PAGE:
Living with Lupus: Neonatal lupus is a rare condition that affects infants of women who have lupus. With proper testing, physicians can identify most at-risk mothers, and the infant can be successfully treated before or at birth.
Only one in every 20,000 children is born with or develops neonatal lupus. It can show up in a newborn baby within the first six months after birth, due to lupus antibodies that have crossed over the placental barrier from the mother to her unborn baby and remain in the babies blood for months. These antibodies last for up to several months, and can induce lupus in the baby until they die off.
One of the most serious complications of neonatal lupus is seen in children who have congenital heart block. The condition may not be evident until a child is older and becomes more athletic. Other potentially serious complications of neonatal lupus can affect the liver, kidneys or central nervous system of a newborn.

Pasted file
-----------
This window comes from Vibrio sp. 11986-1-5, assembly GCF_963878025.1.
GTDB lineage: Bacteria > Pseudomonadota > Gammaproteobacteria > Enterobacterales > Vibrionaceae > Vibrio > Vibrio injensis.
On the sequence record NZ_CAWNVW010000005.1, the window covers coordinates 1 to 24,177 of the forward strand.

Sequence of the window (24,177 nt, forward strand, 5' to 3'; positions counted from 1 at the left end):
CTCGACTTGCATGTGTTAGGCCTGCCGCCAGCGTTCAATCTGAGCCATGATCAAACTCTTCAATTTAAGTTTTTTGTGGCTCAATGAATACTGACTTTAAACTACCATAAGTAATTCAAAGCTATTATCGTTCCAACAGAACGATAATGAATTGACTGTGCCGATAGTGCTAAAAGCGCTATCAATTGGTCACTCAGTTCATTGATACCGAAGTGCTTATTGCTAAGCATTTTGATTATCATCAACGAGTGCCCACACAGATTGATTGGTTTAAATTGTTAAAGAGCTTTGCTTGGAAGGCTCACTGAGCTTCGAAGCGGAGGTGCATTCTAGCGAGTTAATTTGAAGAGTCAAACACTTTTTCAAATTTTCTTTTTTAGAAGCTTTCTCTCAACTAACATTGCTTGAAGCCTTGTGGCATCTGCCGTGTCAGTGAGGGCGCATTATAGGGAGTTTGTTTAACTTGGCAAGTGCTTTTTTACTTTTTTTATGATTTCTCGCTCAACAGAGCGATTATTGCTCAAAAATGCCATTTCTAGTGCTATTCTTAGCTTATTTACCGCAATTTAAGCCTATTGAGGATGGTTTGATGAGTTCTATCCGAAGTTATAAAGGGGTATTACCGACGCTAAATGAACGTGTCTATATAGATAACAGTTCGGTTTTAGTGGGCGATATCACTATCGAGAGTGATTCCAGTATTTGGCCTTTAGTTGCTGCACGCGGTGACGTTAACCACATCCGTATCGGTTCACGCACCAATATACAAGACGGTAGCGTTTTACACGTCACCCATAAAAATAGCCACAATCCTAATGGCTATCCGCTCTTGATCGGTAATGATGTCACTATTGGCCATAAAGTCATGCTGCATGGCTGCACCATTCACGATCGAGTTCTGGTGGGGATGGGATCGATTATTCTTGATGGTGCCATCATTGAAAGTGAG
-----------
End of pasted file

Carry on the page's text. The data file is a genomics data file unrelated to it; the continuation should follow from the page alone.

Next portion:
Babies with neonatal lupus do not necessarily grow up to have lupus, and in many instances after the antibodies received from the mother die off, the signs and symptoms of neonatal lupus are alleviated in the child. Some damage can remain in the child if vital organs are seriously impacted without the intervention of adequate treatment for the lupus, but usually the lingering effects of neonatal lupus are minimal and the child has few medically significant problems that extend beyond infancy.
Most neonatal lupus that shows up as cutaneous lupus rashes leaves little or no scarring after the lupus is no longer active in the child, since most forms of cutanous lupus do not tend to scar after healing and are much less serious than other forms of lupus without organ involvement. However, some patients experience pigmentation changes in skin where cutaneus lupus was active.